There’s this slightly ugly trend that’s been going on in documentary filmmaking for a while. I’m sure it has some roots going many years back, but it’s come into my radar and I’m not sure how well it’s been covered or mentioned, so I figured I might as well pipe up.
Succinctly: For years, promoters and production types have been approaching documentary filmmakers, people who have dug some sort of story from reality, and have purchased the fictional remake rights.
I will be the first to admit I’m rather curmudgeonly about the documentary form, considering it a very special genre of film in which directors are implicitly making promises to the audience, promises that they could easily renege on without the audience being the wiser. The audience, to some level, is brought to believe that what they’re seeing is either filmed reality or film composed from reality. How much any member of the audience is willing to accept this for any amount of time is up in the air, but when you see action occurring, you think that you’re seeing filmed reality, and when you see people talking to the camera, you think you’re seeing someone being in some way interviewed in actual reality. All interviews can be cut weird and all interviewees can lie, but they’re really lying, like someone who is standing in front of you might be lying to you.
There are films that ape the documentary style, for example Woody Allen’s Husbands and Wives, in which his characters seem to be followed by a documentary crew and the people within it are answering interview questions at various juncture points throughout the film. It brings in a strange other reality for the film, and someone who doesn’t know who Woody Allen is might think this was a real documentary. There was a film I saw in film school which appears in every way to be a documentary about a girl going out and the cameraman is interviewing her and at some point she breaks down and reveals she was recently raped, and the students watching it were shocked when it had credits of actors playing the parts and we were told it was a scripted fictional play. This is all grey area and artists being artists so I don’t have much to say about them other than maintaining they should have truthful labels and not be filed under “documentary”.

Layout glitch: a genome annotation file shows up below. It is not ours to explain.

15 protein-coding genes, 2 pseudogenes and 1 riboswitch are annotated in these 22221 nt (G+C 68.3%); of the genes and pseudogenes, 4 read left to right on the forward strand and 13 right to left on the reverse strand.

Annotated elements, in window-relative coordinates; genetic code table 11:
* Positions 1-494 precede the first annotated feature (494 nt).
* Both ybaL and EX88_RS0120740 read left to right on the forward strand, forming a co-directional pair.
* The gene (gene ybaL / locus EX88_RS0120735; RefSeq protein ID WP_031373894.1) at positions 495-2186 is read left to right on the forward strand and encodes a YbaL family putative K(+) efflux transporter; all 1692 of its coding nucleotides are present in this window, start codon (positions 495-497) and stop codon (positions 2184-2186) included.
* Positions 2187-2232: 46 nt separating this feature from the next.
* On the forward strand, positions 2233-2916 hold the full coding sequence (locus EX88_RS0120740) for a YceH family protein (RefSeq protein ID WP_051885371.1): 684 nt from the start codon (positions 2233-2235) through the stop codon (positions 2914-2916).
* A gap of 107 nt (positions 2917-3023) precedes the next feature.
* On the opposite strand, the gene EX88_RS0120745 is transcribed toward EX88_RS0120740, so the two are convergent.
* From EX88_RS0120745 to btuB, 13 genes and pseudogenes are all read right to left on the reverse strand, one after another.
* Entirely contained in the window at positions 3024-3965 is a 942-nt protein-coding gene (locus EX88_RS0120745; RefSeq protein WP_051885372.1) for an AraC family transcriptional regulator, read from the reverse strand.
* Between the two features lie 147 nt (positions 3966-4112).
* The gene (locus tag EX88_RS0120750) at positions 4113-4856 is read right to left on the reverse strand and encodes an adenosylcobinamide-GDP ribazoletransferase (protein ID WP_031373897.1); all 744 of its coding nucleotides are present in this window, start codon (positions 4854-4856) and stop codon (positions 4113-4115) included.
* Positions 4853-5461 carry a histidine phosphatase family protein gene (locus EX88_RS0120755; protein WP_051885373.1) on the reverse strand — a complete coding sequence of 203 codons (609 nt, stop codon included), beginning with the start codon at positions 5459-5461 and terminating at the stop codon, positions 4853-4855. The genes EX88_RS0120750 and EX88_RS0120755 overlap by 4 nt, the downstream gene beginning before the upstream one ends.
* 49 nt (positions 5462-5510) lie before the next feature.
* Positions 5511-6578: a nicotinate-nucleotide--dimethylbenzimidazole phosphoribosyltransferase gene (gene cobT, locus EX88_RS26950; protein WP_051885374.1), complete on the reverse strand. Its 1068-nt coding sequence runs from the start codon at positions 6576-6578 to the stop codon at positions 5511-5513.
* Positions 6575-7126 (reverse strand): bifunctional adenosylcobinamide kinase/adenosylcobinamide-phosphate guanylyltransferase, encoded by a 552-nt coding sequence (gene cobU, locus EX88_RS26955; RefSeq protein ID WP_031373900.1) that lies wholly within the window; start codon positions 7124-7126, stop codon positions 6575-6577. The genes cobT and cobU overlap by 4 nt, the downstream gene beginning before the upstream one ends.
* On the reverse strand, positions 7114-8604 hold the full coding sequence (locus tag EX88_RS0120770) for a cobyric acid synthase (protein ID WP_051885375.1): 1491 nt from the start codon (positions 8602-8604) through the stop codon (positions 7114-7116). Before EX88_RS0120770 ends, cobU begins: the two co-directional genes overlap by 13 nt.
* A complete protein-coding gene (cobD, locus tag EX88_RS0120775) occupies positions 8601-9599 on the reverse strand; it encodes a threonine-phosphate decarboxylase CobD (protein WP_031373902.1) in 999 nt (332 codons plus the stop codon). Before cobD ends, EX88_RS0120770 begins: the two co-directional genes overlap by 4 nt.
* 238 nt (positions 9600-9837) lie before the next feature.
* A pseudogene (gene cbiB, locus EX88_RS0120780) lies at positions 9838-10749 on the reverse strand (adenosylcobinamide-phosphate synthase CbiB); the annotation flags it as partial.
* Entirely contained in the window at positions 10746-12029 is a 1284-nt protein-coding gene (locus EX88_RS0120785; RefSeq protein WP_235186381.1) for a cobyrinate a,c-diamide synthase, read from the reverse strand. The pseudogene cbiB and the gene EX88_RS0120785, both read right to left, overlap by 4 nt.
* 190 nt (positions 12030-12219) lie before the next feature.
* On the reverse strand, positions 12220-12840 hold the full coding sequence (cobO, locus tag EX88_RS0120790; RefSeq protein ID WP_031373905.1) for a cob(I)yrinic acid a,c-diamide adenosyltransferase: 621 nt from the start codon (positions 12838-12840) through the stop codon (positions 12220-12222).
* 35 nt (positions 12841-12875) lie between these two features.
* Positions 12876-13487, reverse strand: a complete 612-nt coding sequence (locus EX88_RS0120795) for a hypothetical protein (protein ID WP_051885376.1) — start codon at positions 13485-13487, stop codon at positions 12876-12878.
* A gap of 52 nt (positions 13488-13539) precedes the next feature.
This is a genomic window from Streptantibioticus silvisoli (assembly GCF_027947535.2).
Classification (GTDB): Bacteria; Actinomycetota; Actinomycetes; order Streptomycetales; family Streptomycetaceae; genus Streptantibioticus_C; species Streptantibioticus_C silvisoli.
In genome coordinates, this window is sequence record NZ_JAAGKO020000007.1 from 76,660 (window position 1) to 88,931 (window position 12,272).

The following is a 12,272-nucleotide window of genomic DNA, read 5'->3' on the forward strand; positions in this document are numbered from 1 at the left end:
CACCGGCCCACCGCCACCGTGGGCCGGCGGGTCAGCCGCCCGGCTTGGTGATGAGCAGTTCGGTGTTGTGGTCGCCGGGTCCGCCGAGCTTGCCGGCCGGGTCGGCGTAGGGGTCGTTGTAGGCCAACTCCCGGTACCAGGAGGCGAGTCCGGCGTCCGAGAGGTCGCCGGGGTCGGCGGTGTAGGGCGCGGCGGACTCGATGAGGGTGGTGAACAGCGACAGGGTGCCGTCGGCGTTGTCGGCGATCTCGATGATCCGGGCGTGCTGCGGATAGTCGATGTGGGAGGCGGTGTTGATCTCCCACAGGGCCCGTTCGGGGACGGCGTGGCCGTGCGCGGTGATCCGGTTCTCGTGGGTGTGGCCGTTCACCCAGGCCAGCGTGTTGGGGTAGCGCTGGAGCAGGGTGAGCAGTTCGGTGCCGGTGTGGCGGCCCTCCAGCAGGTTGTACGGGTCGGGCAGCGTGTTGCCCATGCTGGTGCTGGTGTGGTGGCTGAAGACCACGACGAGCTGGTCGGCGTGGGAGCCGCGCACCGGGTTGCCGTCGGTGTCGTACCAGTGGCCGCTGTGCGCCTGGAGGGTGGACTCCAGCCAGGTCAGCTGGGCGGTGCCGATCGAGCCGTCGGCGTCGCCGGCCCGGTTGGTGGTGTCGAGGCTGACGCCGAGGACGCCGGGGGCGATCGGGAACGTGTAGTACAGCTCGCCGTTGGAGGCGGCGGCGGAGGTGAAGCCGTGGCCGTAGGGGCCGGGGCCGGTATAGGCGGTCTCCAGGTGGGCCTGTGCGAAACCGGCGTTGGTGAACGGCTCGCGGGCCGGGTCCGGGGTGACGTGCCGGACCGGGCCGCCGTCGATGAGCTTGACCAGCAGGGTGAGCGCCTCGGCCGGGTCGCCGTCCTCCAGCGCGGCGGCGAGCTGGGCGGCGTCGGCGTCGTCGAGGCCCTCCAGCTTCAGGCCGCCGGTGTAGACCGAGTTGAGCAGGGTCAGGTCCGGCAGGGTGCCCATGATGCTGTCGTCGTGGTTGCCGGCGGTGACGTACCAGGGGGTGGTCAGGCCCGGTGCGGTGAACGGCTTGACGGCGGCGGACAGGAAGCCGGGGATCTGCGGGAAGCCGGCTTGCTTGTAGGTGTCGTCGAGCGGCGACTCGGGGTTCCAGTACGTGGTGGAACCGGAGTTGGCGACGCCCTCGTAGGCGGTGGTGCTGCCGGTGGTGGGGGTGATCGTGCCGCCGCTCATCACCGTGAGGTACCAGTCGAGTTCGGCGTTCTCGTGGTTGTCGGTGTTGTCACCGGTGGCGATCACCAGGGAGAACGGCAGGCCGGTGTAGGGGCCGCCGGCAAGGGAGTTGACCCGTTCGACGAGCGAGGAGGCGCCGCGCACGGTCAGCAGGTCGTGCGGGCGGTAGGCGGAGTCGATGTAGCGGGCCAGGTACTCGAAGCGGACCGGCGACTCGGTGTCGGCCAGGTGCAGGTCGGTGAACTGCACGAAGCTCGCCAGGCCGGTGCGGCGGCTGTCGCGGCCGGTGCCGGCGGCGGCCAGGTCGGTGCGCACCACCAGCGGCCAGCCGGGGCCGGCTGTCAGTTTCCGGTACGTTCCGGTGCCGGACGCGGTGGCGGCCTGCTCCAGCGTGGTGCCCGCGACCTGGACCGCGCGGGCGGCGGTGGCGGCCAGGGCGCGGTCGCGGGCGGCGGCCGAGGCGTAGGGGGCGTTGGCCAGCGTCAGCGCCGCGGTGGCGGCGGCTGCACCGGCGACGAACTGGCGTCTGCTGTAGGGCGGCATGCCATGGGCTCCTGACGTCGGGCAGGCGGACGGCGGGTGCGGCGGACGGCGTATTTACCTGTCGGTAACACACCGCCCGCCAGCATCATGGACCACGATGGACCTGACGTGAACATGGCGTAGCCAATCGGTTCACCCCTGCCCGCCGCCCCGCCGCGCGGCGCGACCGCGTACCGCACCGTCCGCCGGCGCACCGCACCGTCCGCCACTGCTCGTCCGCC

Conversely, there is a scene at the end of Michael Moore’s Bowling for Columbine that I do consider a breach of trust: He hammers Charlton Heston about gun control, which is fine, and typical journalistic assholery towards a greater good, perceived or otherwise. But at the end of this sequence, Heston walks away, and Moore calls him to show him a picture of a little girl who died from a shooting. This scene is impossible. The reverse shot we see simply cannot have been filmed at the same time we see Heston reacting to a photo. Moore might be actually showing the photo in the shot with Heston in the background and Moore in the foreground, but that reverse shot is being done at a later time, before they leave the grounds. Flat out. I consider that a lie, no matter how much it clears up the narrative flow for Moore’s editors. There is no grey area for me, I consider it wrong.
But I have no such concerns about most movies, even ones “based on a true story”. Even I know that when something is “based on a true story” it could mean that there once was a real story about someone, and all it shares with this story is both guys owned a dog. Or they lived in Portland, Oregon. Or they had a wife named Jill. It’s complete fluff and irrelevant that it was “based on a true story” just as much as that it’s “filmed on location”. I don’t apply any standard to it and dismiss it as fiction and enjoy or don’t enjoy it on its merits.
Such a low consideration, then, becomes problematic when that fictionalized story is “based upon” a documentary, especially when in all ways the documentary is based off of reality and therefore you know it’s not just a small overlap of details but many of them, and that what you are seeing is a hyped-up action-packed remake of real events. That brings in something, some weight or cachet, that an audience, including myself, might put upon the work. That’s significant.